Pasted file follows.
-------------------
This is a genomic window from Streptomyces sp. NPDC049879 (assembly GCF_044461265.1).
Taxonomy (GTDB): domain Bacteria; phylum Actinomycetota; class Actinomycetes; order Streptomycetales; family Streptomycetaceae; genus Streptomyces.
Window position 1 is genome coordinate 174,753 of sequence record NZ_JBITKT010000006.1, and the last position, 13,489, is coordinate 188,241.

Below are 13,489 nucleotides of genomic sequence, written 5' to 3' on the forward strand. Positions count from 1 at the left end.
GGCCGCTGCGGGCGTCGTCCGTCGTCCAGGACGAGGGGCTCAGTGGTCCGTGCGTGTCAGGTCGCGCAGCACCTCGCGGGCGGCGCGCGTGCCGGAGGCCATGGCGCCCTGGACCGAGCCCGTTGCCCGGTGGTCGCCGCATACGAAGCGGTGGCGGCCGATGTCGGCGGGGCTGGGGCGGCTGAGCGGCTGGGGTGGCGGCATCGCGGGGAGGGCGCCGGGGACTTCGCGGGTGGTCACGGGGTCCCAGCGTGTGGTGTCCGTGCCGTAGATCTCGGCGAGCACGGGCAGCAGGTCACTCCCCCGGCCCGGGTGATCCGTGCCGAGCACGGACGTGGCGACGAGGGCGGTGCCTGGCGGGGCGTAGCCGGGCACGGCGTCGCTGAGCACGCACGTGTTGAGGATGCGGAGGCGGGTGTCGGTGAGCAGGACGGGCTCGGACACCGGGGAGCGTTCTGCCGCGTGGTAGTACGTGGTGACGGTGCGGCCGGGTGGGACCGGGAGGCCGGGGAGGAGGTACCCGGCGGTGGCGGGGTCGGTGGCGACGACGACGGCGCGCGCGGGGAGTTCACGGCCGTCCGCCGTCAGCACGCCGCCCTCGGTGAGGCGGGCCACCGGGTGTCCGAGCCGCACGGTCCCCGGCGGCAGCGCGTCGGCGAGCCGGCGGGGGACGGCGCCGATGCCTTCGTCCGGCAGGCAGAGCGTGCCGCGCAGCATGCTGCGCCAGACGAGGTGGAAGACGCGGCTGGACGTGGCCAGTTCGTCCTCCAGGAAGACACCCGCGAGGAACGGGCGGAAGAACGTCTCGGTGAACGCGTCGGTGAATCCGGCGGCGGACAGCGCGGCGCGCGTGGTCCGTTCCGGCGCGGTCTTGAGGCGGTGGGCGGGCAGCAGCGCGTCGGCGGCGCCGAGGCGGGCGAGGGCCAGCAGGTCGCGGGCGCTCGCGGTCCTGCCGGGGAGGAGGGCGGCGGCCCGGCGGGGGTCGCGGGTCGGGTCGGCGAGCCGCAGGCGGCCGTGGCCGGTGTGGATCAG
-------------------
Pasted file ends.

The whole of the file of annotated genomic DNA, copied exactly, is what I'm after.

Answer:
This is a genomic window from Streptomyces sp. NPDC049879 (assembly GCF_044461265.1).
Taxonomy (GTDB): domain Bacteria; phylum Actinomycetota; class Actinomycetes; order Streptomycetales; family Streptomycetaceae; genus Streptomyces.
Window position 1 is genome coordinate 174,753 of sequence record NZ_JBITKT010000006.1, and the last position, 13,489, is coordinate 188,241.

Below are 13,489 nucleotides of genomic sequence, written 5' to 3' on the forward strand. Positions count from 1 at the left end.
GGCCGCTGCGGGCGTCGTCCGTCGTCCAGGACGAGGGGCTCAGTGGTCCGTGCGTGTCAGGTCGCGCAGCACCTCGCGGGCGGCGCGCGTGCCGGAGGCCATGGCGCCCTGGACCGAGCCCGTTGCCCGGTGGTCGCCGCATACGAAGCGGTGGCGGCCGATGTCGGCGGGGCTGGGGCGGCTGAGCGGCTGGGGTGGCGGCATCGCGGGGAGGGCGCCGGGGACTTCGCGGGTGGTCACGGGGTCCCAGCGTGTGGTGTCCGTGCCGTAGATCTCGGCGAGCACGGGCAGCAGGTCACTCCCCCGGCCCGGGTGATCCGTGCCGAGCACGGACGTGGCGACGAGGGCGGTGCCTGGCGGGGCGTAGCCGGGCACGGCGTCGCTGAGCACGCACGTGTTGAGGATGCGGAGGCGGGTGTCGGTGAGCAGGACGGGCTCGGACACCGGGGAGCGTTCTGCCGCGTGGTAGTACGTGGTGACGGTGCGGCCGGGTGGGACCGGGAGGCCGGGGAGGAGGTACCCGGCGGTGGCGGGGTCGGTGGCGACGACGACGGCGCGCGCGGGGAGTTCACGGCCGTCCGCCGTCAGCACGCCGCCCTCGGTGAGGCGGGCCACCGGGTGTCCGAGCCGCACGGTCCCCGGCGGCAGCGCGTCGGCGAGCCGGCGGGGGACGGCGCCGATGCCTTCGTCCGGCAGGCAGAGCGTGCCGCGCAGCATGCTGCGCCAGACGAGGTGGAAGACGCGGCTGGACGTGGCCAGTTCGTCCTCCAGGAAGACACCCGCGAGGAACGGGCGGAAGAACGTCTCGGTGAACGCGTCGGTGAATCCGGCGGCGGACAGCGCGGCGCGCGTGGTCCGTTCCGGCGCGGTCTTGAGGCGGTGGGCGGGCAGCAGCGCGTCGGCGGCGCCGAGGCGGGCGAGGGCCAGCAGGTCGCGGGCGCTCGCGGTCCTGCCGGGGAGGAGGGCGGCGGCCCGGCGGGGGTCGCGGGTCGGGTCGGCGAGCCGCAGGCGGCCGTGGCCGGTGTGGATCAG